student-spotlight-jason-nyc-data-science-academy

What is a Data Science interview like? Do you need a PhD to be a successful data scientist? What types of projects will you be able to build at a data science bootcamp? We asked Jason Liu, a recent graduate of NYC Data Science Academy, all of these questions and more! Read on for his answers, plus advice to other international students hoping to take a bootcamp in the US and how to transition from academia to the fast-paced world of data science. 

 

What were you up to before you started at NYC Data Science Academy?

I finished my PhD in Germany at Ludwig Maximilian university (University of Munich), but I’m originally from Beijing. I was looking for a data scientist position for a while before I started at NYC Data Science Academy. I graduated as a physics Ph.D. last summer (2014). And as a typical physics graduate student, I had no working experience, except research-related job duties for scholarship.

Did you have a technical background before you applied?

Yes, I have worked with programming for many years. Physics is a hard-core field that requires a lot of technical skills. I self-taught most programming skills and took several data science courses from the Coursera.

What programming languages had you used beforehand?

Before the Data Science Academy, I had learned Python and other compiled languages like C and C++. I taught myself Python and learned R for about 1 year so I would have exposure to programming. If you learn one language, it’s easy to switch to other languages; there are a ton of packages that you won’t know how to use, but you’ll be able to pick it up.

What was your goal in doing a bootcamp?

My goal was to get a senior data scientist role. I wanted to leverage the network at NYC Data Science Academy to gain more exposure to high-end jobs.

Why did you choose NYC Data Science Academy? What factors did you consider?

There are couple bootcamps in the market. And NYC Data Science Academy is not the oldest. Actually when I applied, that was the first round. However I was impressed by Vivian’s personal passion and visionary insight about the data science industry.

Did you look at other bootcamps or only NYC Data Science Academy?

I applied to both the Insight program and the Data Incubator program. However, both programs are funded by job placement. As a foreigner, there is no guarantee for those schools that I could get a job immediately after the bootcamp. So I was not admitted by them. I didn’t consider Metis because it is more focused on programming.

What was the application like for you? Did you do a technical interview or a culture-fit interview?

Both. However it was a short and sweet. Basically I went over my CV and answered some questions raised by interviewers.

Did you have to do a coding challenge?

Yes, the coding challenge is one step in the application process. There are two questions, which could be done in a straight-forward way. However I enjoyed the questions because they are also challenging enough to improve the easy solution for better performance.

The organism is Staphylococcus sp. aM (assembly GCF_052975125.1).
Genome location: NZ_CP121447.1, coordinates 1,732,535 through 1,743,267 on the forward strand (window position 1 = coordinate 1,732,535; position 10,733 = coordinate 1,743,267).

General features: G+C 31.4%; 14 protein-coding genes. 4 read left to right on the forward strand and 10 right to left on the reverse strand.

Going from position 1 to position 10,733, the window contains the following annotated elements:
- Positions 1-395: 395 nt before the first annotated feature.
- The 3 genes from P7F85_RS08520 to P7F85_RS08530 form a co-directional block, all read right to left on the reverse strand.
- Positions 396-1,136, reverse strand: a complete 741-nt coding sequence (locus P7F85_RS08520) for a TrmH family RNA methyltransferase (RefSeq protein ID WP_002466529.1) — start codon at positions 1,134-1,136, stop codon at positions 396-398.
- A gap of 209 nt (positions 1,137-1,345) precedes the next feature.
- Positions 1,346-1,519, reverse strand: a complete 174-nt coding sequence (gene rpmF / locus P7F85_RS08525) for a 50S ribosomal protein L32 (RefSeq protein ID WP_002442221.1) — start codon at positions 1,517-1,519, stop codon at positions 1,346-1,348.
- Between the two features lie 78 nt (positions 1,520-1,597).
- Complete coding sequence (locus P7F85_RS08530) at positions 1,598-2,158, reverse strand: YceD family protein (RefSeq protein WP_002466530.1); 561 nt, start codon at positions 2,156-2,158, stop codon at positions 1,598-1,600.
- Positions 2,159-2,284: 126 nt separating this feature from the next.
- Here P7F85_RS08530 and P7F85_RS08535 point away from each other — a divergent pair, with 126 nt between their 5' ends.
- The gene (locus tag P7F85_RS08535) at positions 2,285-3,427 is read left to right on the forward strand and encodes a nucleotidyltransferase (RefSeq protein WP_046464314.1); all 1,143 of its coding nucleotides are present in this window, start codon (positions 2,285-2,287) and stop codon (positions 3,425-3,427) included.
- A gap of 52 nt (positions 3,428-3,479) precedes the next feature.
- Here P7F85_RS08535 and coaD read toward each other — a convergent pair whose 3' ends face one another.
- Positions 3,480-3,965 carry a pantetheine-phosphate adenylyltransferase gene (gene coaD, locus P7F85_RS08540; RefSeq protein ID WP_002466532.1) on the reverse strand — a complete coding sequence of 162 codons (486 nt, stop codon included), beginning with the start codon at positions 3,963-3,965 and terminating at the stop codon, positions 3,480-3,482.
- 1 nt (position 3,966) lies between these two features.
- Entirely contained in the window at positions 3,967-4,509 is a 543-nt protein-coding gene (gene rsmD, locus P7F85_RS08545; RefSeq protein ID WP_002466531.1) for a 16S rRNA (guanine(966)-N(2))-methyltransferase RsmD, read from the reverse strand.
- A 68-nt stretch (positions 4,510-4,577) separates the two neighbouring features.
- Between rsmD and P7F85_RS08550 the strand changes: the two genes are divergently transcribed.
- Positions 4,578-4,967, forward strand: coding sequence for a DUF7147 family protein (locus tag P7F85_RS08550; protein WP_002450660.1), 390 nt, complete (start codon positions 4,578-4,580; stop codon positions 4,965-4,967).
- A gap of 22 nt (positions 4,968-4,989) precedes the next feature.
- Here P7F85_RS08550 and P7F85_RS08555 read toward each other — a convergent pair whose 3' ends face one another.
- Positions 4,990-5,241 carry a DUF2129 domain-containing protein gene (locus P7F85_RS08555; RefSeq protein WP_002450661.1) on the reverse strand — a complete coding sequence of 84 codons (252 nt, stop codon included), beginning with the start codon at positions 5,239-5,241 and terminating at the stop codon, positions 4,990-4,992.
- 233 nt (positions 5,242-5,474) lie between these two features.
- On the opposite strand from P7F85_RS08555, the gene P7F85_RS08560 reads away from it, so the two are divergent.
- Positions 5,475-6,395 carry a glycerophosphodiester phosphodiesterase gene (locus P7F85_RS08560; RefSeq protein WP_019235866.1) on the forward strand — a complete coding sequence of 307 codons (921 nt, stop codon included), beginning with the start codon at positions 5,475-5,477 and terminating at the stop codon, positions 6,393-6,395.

The coding challenge was a really open question that we could complete in any language that we wanted. Some of my classmates joked that they did the challenge in SQL, which is a database language that isn’t designed for that type of challenge, but they could finish it. It was flexible, but we needed to prove that we had coding abilities; you could have finished it in Excel, but to do the problem quickly and efficiently, you should use a programming language.

Did you get a scholarship to NYC Data Science Academy? How did you pay for the class?

Unfortunately I didn’t get a scholarship. My wife supported me through the bootcamp.

How many people were in your cohort?

I was in the first bootcamp, which had 14 students. There were 5 Ph.D., a couple fresh graduates, and the rest were working professionals. Just few of them had the same technical background/education as me.

Did you feel that your quantitative background made you stronger in the data science course?

Being a PhD student just means that we had more experience and suffered more in our academic lives. It doesn’t mean that we were smarter, just that we pursued academia. Having a quantitative background was very important. There was another student in my cohort who had a Masters degree and seemed to be one of the more qualified students.

If the person is not from a quantitative background but has learned and practiced a lot on their own, they can be just as qualified.

Who were your instructors? What was the teaching style like and how did it work with your learning style?

My instructors are Vivian, Brian, and Jingjing. The class was fast-paced and adaptive. The information was overwhelming at the beginning. However once I got used to the pace, I liked the amount of information and I think the pace helped me to shift from the academia or “research” style (slow) into industry working style.